Wednesday, 11 June 2014

Interesting

Recently a family friend gave me a pile of out-of-date copies of my childhood favourite, Reader's Digest. Perfect as ever for a snoozy summer read, I set about getting through them all in one afternoon. In one I came across this financial titbit:
"Zombie accounts can gobble up savings. Watch out if your savings account is no longer on offer because interest can plummet - some pay just 0.03% a year. As inflation is currently 2.8%, that's effectively £97.23 for every £100 invested, so check rates regularly to stop your savings shrinking." 
Yikes.

This made me beat myself up a bit. You see, I've got three accounts with Nationwide: two Flexaccounts and one Cashbuilder. One more Flexaccount than I need because it's hard to make them understand what you want sometimes and I ended up with a new account when I asked for a debit card on my original account. Le sigh. Of course I've been too busy procrastinating ever since to close one. Ruminators FTW.


The sad thing is that none of these accounts have any interest on them. It's a bit of a nonsense given its name but the Casbuilder gives a paltry 0.10%. Perhaps that tickles Nationwide HQ but me not so much.


So after I read the RD's tip, I thought I'd get off my arse and find some better interest for my pounds, especially as I've recently got quite a bit more money. Well, dear reader, the Nationwide savings guide might as well be written in Cyrillic. It uses doublespeak, misinformation and cunning withholding of certain facts* (*terms and conditions apply) to blind you with technicalities and draw a veil over the fact that there is no interest. Rien. Nada. Niente. Or at least, about 1% if you're lucky. And that's only good if you're a Russian oligarch.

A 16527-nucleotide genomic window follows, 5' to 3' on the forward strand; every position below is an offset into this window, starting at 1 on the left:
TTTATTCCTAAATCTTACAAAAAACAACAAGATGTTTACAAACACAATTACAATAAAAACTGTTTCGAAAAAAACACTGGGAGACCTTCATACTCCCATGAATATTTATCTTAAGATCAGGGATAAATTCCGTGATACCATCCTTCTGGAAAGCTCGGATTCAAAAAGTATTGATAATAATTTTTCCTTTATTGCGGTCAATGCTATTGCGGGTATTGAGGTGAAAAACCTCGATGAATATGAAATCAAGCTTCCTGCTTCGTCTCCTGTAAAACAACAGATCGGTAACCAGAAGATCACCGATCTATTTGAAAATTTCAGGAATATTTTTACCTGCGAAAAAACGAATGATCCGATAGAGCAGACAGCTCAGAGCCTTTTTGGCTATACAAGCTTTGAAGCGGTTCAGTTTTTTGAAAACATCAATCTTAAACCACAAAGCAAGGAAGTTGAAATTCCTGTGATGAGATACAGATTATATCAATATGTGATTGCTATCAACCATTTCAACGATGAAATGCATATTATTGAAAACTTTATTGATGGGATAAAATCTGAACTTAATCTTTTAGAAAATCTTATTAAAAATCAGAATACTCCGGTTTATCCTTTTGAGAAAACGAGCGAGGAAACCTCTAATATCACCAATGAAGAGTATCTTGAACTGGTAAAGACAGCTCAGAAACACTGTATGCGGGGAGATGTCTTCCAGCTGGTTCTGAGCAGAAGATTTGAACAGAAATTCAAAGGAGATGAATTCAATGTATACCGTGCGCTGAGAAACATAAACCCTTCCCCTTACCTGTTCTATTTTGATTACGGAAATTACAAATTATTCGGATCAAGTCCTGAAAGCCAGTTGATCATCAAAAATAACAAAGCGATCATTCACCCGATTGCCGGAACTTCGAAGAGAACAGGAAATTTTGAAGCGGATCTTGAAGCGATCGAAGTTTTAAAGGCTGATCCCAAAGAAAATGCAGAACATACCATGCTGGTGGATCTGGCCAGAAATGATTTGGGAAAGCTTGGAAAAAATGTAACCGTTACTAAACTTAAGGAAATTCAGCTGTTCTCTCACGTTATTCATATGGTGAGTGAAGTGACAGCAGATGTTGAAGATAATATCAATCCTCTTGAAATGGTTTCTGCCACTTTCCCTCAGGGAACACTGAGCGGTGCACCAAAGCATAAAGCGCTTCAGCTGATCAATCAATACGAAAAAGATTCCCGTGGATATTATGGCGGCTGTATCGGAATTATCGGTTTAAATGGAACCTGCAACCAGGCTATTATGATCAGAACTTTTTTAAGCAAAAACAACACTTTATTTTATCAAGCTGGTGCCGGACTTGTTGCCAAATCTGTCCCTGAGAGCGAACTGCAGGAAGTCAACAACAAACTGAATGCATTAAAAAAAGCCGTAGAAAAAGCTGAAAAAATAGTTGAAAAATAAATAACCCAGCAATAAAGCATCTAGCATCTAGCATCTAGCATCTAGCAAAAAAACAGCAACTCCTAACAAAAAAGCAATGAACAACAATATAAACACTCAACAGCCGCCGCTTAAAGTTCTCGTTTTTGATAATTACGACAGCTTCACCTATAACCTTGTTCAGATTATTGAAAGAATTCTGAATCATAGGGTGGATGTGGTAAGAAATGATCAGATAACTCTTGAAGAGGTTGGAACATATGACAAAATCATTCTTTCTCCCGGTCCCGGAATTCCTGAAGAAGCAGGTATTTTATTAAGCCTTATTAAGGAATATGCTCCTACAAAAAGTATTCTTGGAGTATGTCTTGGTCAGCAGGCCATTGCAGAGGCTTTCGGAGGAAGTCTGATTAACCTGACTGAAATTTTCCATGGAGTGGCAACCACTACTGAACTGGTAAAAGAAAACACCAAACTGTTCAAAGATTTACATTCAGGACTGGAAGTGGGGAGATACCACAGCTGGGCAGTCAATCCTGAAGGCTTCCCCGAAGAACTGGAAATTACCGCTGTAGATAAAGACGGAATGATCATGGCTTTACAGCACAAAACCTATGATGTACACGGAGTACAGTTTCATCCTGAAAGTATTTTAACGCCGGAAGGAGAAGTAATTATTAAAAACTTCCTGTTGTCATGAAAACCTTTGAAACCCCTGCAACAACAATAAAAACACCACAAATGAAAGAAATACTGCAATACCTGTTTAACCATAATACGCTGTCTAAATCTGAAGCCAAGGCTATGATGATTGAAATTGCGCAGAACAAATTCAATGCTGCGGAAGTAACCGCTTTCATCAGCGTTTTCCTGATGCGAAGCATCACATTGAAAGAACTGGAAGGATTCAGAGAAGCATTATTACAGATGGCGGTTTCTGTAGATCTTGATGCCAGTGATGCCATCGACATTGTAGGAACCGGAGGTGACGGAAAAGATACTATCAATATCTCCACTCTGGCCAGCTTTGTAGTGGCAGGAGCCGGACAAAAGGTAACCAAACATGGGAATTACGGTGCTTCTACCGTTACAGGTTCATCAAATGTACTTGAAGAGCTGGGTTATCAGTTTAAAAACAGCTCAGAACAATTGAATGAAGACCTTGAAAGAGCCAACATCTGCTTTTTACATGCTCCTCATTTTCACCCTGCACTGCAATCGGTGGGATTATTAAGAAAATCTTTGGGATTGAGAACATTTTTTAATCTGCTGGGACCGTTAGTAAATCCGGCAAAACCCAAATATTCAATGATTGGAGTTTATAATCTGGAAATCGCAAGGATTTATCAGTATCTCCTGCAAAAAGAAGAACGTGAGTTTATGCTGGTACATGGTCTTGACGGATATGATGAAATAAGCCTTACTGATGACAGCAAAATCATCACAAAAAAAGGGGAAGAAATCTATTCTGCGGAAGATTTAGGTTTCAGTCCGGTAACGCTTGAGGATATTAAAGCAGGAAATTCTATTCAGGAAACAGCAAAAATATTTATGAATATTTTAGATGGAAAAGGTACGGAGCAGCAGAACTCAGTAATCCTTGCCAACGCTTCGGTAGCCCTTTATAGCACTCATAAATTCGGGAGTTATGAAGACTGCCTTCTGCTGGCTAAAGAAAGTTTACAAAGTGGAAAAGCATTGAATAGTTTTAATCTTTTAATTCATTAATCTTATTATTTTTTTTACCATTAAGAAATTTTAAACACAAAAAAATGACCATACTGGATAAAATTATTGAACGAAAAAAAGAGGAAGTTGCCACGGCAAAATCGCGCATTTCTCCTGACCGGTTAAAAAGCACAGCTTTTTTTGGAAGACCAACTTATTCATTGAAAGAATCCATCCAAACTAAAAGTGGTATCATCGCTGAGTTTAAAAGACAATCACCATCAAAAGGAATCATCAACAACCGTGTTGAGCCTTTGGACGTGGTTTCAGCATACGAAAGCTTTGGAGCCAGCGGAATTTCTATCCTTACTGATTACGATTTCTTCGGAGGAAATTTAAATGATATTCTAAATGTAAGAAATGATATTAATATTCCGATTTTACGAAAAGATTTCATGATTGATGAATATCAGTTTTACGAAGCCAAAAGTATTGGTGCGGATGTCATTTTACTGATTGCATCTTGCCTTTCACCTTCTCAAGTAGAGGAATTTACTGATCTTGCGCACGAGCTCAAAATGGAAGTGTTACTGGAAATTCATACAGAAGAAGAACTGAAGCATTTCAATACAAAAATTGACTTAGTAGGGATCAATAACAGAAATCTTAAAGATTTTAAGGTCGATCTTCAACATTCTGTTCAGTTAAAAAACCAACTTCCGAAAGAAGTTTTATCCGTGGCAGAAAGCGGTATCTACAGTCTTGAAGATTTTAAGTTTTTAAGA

Any semi-decent interest rate I thought I found was quietly bracketed with "variable". Half of the accounts it's only what you pay in that month that attracts the interest. Most of them it's what they call a bonus interest rate for one year which slips to sweet FA thereafter. Rude. It was one of the most devious Mensa puzzles I've ever attempted.


My essential conclusion from all this is that unless you don't mind your pennies being squirrelled away in Nationwide's underground grotto and fiddled with for five years, 1% is about your lot.

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